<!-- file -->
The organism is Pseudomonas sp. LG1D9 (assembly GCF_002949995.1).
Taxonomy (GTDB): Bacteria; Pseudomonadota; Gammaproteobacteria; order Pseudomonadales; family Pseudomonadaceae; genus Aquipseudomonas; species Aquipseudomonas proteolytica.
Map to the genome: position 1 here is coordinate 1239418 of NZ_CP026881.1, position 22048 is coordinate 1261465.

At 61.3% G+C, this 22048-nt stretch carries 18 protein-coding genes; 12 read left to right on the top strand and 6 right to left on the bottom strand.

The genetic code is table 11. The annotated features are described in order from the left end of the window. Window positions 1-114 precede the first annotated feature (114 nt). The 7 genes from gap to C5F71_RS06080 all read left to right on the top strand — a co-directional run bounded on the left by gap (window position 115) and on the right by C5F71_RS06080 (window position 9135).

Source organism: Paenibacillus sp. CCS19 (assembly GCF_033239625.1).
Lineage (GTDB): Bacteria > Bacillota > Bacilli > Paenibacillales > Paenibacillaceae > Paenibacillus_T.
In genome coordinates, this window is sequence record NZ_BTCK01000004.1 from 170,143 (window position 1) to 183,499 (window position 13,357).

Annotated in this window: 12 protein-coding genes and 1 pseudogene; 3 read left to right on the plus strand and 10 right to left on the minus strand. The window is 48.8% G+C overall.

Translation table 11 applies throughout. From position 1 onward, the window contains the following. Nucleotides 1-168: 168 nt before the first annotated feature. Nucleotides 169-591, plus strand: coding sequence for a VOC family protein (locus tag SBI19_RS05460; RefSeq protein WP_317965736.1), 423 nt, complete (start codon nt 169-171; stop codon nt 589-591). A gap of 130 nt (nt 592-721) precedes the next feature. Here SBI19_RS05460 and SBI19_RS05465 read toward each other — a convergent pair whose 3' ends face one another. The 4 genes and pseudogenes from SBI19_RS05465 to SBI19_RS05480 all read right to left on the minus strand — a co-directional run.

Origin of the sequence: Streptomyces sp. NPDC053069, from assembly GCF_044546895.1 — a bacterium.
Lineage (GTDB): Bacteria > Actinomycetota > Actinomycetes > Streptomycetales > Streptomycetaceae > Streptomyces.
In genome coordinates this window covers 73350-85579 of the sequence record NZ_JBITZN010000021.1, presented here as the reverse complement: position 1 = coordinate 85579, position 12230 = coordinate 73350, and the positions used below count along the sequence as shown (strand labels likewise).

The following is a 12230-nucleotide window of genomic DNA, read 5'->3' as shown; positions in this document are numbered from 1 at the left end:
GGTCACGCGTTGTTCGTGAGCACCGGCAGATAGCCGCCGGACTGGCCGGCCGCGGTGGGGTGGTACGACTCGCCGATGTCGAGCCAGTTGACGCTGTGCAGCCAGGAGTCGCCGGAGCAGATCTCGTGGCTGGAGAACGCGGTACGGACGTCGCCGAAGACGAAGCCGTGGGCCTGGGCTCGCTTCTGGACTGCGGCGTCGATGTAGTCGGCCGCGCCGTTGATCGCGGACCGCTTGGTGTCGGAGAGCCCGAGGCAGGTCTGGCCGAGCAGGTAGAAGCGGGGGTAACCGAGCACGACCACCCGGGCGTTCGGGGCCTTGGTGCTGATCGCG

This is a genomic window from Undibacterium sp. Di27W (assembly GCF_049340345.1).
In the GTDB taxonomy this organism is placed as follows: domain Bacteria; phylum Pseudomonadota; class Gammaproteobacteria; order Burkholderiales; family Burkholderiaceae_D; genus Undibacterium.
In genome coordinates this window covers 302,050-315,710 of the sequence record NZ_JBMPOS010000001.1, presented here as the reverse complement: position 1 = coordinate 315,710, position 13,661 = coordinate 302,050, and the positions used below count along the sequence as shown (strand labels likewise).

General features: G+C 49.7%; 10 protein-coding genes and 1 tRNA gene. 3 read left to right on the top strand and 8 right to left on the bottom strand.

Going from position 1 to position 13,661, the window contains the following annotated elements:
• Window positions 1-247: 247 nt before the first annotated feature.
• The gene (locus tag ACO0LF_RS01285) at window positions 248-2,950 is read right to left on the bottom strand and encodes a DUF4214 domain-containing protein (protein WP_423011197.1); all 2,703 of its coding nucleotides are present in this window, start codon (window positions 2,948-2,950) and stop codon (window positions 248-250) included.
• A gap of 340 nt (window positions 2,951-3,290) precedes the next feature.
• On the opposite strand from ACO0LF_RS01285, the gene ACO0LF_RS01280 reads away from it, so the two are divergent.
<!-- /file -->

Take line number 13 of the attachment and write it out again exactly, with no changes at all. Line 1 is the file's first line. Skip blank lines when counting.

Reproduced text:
In genome coordinates this window covers 73350-85579 of the sequence record NZ_JBITZN010000021.1, presented here as the reverse complement: position 1 = coordinate 85579, position 12230 = coordinate 73350, and the positions used below count along the sequence as shown (strand labels likewise).